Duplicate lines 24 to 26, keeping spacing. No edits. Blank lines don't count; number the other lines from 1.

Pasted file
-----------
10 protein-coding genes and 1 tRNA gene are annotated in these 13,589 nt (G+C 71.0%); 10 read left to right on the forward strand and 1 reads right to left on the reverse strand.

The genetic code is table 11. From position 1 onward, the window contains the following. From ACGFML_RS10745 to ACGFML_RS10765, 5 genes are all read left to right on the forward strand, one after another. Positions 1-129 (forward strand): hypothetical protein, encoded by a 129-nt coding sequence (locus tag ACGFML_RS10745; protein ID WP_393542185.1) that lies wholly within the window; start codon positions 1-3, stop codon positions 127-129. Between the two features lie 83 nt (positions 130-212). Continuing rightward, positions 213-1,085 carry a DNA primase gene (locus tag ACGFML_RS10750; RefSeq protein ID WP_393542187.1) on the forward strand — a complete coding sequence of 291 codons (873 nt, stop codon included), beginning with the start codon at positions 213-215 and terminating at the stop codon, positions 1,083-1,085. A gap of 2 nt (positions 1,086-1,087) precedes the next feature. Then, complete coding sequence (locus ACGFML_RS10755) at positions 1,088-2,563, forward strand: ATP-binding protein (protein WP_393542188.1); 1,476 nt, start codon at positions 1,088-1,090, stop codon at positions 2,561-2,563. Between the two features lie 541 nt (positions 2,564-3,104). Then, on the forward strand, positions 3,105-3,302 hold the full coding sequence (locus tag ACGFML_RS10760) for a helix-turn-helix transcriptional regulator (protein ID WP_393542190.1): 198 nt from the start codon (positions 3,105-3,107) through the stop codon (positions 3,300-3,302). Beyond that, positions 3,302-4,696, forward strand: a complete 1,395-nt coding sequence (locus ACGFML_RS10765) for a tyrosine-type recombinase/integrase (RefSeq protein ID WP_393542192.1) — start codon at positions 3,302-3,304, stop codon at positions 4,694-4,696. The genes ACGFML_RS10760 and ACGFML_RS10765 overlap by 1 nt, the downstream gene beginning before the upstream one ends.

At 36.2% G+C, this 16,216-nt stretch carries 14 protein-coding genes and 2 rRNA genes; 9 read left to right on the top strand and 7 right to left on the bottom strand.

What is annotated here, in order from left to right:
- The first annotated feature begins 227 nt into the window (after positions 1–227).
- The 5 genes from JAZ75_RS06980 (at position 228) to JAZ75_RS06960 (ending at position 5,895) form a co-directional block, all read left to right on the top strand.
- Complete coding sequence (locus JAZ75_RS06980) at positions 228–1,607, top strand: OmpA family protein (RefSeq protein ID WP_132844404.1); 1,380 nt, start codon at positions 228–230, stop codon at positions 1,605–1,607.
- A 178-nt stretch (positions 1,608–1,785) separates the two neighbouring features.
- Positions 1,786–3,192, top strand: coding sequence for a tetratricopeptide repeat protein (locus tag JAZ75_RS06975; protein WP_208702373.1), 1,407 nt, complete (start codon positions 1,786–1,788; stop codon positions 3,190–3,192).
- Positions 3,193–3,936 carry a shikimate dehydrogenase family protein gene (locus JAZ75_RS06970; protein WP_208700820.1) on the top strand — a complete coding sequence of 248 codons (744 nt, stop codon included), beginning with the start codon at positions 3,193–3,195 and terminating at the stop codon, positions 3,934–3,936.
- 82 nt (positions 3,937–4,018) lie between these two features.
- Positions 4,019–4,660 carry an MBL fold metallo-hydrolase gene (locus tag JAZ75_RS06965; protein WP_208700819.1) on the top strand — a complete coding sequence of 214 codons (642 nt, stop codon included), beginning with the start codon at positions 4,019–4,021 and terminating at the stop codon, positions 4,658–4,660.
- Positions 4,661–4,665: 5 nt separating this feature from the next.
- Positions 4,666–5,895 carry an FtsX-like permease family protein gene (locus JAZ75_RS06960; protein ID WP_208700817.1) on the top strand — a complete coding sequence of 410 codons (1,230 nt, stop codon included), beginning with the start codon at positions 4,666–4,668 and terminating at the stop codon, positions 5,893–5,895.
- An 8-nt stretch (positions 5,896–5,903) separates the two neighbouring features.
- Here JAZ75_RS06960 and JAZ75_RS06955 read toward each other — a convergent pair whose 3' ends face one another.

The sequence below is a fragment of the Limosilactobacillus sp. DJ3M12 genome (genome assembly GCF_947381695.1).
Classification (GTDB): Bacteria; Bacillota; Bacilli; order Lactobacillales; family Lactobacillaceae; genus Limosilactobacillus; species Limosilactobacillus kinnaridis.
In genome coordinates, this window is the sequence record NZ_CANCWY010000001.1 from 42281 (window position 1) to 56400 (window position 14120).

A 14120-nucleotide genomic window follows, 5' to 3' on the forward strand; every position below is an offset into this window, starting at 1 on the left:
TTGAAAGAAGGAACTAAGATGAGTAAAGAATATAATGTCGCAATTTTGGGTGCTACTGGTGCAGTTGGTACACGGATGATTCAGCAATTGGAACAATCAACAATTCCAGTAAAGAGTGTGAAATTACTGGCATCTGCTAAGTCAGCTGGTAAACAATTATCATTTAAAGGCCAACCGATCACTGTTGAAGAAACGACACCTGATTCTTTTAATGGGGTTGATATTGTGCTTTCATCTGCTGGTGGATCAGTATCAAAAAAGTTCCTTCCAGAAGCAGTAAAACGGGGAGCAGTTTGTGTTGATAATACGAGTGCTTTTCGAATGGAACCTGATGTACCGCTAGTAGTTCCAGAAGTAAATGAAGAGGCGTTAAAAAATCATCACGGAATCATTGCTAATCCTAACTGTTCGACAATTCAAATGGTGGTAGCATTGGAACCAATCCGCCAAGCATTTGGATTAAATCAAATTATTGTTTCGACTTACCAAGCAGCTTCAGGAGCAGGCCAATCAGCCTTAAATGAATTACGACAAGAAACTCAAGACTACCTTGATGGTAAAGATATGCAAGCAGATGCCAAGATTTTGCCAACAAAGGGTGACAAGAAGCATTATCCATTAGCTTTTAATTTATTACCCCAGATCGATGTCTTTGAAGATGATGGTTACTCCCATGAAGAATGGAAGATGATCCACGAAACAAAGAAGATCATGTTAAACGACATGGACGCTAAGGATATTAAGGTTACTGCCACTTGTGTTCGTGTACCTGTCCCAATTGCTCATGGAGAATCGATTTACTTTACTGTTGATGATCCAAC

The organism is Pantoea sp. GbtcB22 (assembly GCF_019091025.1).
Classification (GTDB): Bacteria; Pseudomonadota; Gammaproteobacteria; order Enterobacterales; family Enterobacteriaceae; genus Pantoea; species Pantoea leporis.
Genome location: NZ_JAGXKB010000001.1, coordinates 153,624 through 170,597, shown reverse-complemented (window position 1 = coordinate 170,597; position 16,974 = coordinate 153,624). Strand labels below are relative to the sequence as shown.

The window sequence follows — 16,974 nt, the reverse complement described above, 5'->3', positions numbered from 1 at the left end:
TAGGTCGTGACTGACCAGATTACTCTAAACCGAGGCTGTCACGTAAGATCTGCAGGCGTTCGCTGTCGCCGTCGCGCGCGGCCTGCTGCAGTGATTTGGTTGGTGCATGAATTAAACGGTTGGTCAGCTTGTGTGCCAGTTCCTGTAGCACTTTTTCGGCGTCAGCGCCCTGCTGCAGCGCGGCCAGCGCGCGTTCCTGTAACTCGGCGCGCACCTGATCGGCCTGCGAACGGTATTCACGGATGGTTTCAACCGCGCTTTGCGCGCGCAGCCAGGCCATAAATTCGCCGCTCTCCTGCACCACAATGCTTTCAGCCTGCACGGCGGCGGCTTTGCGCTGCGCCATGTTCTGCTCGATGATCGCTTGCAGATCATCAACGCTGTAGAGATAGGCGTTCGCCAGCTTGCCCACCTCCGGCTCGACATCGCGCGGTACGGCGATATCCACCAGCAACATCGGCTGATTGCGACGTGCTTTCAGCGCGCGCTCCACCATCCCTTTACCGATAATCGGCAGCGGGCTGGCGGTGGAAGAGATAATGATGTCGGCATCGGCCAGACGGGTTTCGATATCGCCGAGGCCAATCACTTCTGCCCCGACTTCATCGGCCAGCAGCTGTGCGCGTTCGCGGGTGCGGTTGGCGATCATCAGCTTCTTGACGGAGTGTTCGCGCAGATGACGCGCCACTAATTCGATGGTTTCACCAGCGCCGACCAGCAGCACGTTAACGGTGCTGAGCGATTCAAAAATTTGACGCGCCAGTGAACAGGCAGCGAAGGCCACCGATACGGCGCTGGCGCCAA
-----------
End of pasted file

Genome location: NZ_JAGXKB010000001.1, coordinates 153,624 through 170,597, shown reverse-complemented (window position 1 = coordinate 170,597; position 16,974 = coordinate 153,624). Strand labels below are relative to the sequence as shown.

The window sequence follows — 16,974 nt, the reverse complement described above, 5'->3', positions numbered from 1 at the left end:
TAGGTCGTGACTGACCAGATTACTCTAAACCGAGGCTGTCACGTAAGATCTGCAGGCGTTCGCTGTCGCCGTCGCGCGCGGCCTGCTGCAGTGATTTGGTTGGTGCATGAATTAAACGGTTGGTCAGCTTGTGTGCCAGTTCCTGTAGCACTTTTTCGGCGTCAGCGCCCTGCTGCAGCGCGGCCAGCGCGCGTTCCTGTAACTCGGCGCGCACCTGATCGGCCTGCGAACGGTATTCACGGATGGTTTCAACCGCGCTTTGCGCGCGCAGCCAGGCCATAAATTCGCCGCTCTCCTGCACCACAATGCTTTCAGCCTGCACGGCGGCGGCTTTGCGCTGCGCCATGTTCTGCTCGATGATCGCTTGCAGATCATCAACGCTGTAGAGATAGGCGTTCGCCAGCTTGCCCACCTCCGGCTCGACATCGCGCGGTACGGCGATATCCACCAGCAACATCGGCTGATTGCGACGTGCTTTCAGCGCGCGCTCCACCATCCCTTTACCGATAATCGGCAGCGGGCTGGCGGTGGAAGAGATAATGATGTCGGCATCGGCCAGACGGGTTTCGATATCGCCGAGGCCAATCACTTCTGCCCCGACTTCATCGGCCAGCAGCTGTGCGCGTTCGCGGGTGCGGTTGGCGATCATCAGCTTCTTGACGGAGTGTTCGCGCAGATGACGCGCCACTAATTCGATGGTTTCACCAGCGCCGACCAGCAGCACGTTAACGGTGCTGAGCGATTCAAAAATTTGACGCGCCAGTGAACAGGCAGCGAAGGCCACCGATACGGCGCTGGCGCCAA